Letting go and holding on

Mum arrived in Australia over 60 years ago.  She died over 7 years ago.

As a new immigrant (refugee actually), and as a 9 year old girl, all she wanted to do was fit in.  She wanted to look like all the other girls, to dress like them, eat the same food, and speak the same language.  She taught herself to speak English by going to see movies at the cinema.  And she succeeded – she finished high school and went to university, had a career and travelled the world.  An Australian refugee success story.

Yet, when she died, with her died a culture, a history, a language, and everything that made her unique.  Although I understand all her reasons for rejecting her past, and wanting to be Aussie, I am also sad about that.  Now, for me, being half Ukrainian is something I am, but only in fact, not in my being.  So I hold on to the little things, that tie me to another world, to my grandmother and to my mum, so I can preserve a little bit of that connection for me, and for my girls.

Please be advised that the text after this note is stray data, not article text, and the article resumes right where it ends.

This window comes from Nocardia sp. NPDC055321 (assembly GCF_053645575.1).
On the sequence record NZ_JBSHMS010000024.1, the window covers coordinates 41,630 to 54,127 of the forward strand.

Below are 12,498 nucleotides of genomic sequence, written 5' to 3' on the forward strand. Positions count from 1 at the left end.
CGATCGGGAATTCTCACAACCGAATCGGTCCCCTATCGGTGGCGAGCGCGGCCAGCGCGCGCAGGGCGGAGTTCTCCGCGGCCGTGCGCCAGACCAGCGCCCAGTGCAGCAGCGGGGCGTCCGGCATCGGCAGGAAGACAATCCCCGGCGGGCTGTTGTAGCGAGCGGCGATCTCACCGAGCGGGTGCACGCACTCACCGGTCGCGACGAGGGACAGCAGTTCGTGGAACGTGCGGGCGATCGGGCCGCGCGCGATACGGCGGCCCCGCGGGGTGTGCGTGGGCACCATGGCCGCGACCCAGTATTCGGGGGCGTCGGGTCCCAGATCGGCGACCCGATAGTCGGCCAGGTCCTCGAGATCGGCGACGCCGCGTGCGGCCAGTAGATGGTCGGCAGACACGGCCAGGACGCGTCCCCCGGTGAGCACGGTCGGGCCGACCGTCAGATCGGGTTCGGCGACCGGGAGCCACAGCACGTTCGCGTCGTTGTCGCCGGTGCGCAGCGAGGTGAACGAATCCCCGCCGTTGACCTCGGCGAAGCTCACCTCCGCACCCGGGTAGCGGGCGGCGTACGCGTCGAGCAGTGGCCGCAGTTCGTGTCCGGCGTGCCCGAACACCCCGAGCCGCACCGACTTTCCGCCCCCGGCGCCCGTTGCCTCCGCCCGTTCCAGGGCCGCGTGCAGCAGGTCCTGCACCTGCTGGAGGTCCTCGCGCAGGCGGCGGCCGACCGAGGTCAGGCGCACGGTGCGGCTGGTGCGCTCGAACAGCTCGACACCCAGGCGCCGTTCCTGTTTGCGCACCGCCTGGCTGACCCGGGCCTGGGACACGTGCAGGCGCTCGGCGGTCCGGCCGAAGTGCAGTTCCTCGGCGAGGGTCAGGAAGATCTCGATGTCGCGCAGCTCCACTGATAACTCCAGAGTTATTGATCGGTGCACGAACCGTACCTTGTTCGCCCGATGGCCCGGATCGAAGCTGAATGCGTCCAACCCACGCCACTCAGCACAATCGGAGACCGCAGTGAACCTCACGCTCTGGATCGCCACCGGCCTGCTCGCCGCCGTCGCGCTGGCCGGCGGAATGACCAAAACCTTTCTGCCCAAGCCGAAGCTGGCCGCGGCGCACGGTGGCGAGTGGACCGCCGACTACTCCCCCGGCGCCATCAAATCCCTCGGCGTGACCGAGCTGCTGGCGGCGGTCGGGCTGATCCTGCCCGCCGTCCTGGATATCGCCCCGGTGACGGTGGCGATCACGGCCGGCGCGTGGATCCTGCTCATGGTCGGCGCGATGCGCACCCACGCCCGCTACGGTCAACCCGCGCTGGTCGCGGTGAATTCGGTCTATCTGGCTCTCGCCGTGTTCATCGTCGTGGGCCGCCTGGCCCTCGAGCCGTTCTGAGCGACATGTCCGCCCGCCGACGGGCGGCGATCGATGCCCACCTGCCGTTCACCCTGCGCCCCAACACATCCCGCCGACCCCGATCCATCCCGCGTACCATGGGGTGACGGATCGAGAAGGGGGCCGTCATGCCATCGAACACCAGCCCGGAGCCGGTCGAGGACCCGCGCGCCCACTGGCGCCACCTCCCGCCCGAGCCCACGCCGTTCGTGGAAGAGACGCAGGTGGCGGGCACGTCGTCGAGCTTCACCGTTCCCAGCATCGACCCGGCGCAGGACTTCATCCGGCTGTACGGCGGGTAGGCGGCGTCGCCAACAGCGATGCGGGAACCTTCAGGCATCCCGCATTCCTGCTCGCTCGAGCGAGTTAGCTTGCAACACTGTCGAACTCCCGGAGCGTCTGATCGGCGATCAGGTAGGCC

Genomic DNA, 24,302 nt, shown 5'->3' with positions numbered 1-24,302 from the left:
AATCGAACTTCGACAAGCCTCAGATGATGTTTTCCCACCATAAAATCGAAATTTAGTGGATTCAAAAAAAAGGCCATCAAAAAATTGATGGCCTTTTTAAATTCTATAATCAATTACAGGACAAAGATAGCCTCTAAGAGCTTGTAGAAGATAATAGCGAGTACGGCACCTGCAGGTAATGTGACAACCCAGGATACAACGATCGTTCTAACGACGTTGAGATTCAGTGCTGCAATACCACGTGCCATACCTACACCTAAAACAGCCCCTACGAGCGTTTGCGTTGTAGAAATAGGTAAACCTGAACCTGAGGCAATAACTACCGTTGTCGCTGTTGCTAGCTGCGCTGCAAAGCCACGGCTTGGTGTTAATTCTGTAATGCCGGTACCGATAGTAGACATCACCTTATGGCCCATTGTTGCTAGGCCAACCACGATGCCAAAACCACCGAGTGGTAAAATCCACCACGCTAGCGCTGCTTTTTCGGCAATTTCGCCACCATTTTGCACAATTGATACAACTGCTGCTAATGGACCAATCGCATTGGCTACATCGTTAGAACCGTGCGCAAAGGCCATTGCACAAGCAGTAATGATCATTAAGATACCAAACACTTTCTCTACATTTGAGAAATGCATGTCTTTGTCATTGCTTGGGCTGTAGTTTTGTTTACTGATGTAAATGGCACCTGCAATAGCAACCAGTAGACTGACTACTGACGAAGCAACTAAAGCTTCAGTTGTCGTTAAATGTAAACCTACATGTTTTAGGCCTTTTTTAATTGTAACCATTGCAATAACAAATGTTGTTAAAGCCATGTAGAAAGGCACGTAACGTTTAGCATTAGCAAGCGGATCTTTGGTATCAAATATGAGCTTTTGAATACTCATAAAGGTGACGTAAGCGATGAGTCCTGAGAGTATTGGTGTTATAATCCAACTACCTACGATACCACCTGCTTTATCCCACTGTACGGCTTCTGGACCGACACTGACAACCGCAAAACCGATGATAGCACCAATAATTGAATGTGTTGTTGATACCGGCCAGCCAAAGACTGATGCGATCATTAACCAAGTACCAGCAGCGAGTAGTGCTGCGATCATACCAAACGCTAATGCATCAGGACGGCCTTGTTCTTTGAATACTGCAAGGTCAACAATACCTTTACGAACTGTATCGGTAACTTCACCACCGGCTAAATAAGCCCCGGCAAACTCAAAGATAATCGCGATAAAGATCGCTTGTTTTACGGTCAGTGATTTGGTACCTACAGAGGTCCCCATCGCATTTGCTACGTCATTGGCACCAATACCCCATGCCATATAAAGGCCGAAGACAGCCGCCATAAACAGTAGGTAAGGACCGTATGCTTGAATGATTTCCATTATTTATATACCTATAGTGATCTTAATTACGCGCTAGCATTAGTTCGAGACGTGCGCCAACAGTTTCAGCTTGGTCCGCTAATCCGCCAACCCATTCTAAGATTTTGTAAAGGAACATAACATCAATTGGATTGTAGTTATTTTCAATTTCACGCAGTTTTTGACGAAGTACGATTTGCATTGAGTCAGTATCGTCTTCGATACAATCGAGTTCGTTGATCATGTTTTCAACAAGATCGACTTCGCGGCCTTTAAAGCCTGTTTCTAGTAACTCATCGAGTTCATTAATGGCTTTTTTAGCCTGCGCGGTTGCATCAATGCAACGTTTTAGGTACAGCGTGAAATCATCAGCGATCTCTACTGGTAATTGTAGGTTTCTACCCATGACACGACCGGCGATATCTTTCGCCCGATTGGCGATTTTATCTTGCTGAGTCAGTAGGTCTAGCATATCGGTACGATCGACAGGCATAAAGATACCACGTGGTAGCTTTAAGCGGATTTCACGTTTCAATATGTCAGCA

Mum’s Dictionary.

Grandpa’s Tools

Mum, beautifully unique, on holiday in Zanzibar many years ago.

All content is the copyright of Louise Fletcher Photography.

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2 thoughts on “Letting go and holding on

  1. Lou,
    Helena Margaret Chudolij was the beautiful young woman I fell head over heels in love with in 1964. We had so many adventures together, and I miss her. I’m so glad you feel so strongly about her background in The Ukraine. We cannot really imagine the experiences and hardships Helena and her family endured in a war torn Europe.
    Dad

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